$3 million grant to fund new app helping kids learn math
A new app developed by the University of Oregon’s Center for Teaching and Learning plans to help students who struggle with measurement and data analysis.
The app is funded with the help of a $3 million National Science Fund grant.
It is part of a larger program being developed by CTL that will primarily provide elementary school teachers with a new tool in education, Chris Doabler an Assistant Researcher Professor and project lead, said.
“The whole goal is to set them (students) back on track for math success,” Doabler said.
The project, referred to as a math intervention, will contain ten weekly lessons and requires 30 minutes of instruction aimed at first and second grade students. These book lessons are used by teachers in addition to their standard daily lesson. The app, used by students on tablet computers, will help students organize data and display charts and graphs, Kathy Jungjohann, a Research Assistant, said.
“There’s a lot of like, stuff out there, apps and games and stuff out there, stuff you can do with technology that’s shinny and cool, but isn’t really educational,” Jungjohann said about other apps geared towards children.
The way math is taught in the core curriculum program today only addresses the needs of 80 to 90 percent of learners, Doabler said. The new intervention will help the 10 to 30 percent of students who struggle or are at risk at falling behind in math an focuses on statistics and data analysis.
“This, I believe, is a new area of research for students,” Doabler said.
The team of five core researchers on the project have currently developed one book lesson so far involving a statistical investigation, Jungjohann said. In the lesson, kids are taught to pose a question, make a plan to solve that question, collect data, represent the data, analyze data and finally answer their question. The app’s goal is to help kids learn vocab terms in addition to charting and graphing their collected data.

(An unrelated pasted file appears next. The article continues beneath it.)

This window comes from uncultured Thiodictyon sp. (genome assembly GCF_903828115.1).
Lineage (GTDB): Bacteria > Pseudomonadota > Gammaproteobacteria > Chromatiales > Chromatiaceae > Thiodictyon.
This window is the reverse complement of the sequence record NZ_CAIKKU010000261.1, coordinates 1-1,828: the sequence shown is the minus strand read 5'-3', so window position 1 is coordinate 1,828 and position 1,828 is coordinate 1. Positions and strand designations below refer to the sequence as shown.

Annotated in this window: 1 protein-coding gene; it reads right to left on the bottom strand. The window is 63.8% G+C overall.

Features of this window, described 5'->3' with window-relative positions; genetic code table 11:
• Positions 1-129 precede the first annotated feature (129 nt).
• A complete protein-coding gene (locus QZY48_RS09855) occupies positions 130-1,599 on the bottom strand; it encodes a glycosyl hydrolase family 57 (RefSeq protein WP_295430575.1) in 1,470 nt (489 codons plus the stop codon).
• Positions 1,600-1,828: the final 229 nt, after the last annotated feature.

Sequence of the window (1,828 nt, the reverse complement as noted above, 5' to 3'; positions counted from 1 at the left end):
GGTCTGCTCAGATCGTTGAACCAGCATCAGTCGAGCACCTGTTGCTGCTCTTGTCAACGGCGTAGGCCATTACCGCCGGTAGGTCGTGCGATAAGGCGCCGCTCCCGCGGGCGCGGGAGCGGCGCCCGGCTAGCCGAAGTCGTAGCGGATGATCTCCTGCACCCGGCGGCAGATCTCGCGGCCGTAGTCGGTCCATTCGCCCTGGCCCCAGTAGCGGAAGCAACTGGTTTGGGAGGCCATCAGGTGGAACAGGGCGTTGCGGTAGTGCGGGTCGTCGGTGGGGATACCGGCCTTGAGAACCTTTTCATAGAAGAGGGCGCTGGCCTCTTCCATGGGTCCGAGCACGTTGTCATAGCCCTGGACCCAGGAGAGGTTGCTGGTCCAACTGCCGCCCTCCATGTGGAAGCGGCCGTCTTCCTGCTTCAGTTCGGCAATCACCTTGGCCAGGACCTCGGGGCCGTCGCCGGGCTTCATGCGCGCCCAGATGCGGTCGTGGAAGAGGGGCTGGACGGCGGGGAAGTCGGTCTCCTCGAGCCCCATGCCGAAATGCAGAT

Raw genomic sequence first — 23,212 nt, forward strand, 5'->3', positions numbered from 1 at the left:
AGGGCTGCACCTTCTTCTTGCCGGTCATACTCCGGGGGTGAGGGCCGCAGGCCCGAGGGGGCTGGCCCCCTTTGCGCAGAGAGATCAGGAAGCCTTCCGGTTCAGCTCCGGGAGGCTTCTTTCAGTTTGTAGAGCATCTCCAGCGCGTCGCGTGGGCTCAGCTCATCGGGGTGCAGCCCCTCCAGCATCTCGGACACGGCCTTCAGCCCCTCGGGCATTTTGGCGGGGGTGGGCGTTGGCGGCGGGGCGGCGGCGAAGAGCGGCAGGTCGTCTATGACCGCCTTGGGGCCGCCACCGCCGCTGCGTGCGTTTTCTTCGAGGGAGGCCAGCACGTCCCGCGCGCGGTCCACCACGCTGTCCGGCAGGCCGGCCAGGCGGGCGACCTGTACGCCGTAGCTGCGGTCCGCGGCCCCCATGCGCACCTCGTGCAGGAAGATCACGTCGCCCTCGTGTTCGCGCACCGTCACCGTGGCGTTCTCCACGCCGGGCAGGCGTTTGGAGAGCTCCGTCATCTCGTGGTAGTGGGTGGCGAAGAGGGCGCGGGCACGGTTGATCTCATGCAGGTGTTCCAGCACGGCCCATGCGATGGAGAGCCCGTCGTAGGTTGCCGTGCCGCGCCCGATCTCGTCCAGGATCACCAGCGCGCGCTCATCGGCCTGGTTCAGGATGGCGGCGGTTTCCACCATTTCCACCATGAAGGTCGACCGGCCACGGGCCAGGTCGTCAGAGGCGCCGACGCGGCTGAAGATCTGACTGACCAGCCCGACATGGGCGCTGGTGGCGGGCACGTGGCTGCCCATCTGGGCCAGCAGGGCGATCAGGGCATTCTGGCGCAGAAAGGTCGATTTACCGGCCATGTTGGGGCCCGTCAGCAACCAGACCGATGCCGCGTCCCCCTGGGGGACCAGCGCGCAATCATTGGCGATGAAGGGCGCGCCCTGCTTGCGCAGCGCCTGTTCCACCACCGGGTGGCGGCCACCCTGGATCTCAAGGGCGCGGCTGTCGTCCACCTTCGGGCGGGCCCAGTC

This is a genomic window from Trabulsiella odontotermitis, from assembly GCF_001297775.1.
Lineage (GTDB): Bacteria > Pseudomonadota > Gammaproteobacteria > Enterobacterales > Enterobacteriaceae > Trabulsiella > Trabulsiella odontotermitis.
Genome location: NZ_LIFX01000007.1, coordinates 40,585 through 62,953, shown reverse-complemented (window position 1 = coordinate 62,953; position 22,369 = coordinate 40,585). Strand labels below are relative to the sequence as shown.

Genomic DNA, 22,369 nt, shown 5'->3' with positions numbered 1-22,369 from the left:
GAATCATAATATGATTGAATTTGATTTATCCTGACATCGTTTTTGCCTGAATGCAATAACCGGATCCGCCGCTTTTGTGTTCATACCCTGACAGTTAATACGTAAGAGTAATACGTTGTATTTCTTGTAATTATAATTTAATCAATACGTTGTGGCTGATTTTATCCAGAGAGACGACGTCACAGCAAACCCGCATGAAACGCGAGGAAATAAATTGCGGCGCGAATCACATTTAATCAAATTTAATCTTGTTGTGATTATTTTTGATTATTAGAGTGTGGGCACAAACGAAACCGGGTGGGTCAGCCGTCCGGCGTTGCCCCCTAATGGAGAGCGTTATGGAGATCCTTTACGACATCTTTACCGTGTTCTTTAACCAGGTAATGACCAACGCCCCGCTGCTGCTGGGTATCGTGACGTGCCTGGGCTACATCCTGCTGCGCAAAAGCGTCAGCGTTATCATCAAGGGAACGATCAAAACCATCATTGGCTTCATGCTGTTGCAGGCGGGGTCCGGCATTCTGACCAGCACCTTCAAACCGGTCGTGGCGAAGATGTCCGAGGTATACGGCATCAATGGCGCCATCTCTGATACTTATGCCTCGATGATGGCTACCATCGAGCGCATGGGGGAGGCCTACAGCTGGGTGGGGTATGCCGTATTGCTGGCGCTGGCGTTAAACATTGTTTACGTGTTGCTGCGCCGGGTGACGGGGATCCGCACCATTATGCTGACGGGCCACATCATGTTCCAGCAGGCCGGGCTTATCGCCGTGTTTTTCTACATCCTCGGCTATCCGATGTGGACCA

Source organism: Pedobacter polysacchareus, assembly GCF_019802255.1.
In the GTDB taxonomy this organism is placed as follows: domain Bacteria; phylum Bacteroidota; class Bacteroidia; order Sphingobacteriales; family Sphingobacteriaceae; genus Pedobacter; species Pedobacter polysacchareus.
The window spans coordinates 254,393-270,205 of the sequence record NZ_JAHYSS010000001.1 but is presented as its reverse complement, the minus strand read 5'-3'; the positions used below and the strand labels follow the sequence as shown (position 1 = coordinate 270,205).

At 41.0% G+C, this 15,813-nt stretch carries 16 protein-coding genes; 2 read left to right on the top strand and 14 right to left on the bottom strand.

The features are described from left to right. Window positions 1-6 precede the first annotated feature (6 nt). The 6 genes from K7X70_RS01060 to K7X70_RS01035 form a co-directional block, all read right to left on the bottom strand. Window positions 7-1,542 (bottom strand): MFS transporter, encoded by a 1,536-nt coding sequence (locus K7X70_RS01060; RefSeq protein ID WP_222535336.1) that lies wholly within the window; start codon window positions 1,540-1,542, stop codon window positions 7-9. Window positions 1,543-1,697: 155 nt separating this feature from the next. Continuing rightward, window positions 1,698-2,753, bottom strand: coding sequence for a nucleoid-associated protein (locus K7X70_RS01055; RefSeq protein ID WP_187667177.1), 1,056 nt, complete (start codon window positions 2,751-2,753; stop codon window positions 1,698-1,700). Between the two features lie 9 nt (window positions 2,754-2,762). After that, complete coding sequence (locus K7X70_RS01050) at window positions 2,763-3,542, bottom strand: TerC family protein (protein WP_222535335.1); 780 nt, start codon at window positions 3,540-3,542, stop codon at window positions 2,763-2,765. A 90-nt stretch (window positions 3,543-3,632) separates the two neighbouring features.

“[It’s] taking something that’s engaging and tricking them into doing math,” Nancy Nelson, Research Assistant Professor, said about the app.
The project is the third math intervention developed by CTL that involves a digital app. The last program, called Number Shire, focused on whole numbers and is what the idea for the new project stemmed off of, Nelson said.
The developmental phase for the project will take anywhere between 3 to 5 years. Once all the lessons are written, the program will be tested in 20 to 30 classrooms at each grade level in the local area and if successful, expanded to even more classrooms, Doabler said.
“We’re really committed to finding ways to support kids development in the area of mathematics so they can be successful,” Jungjohann said.
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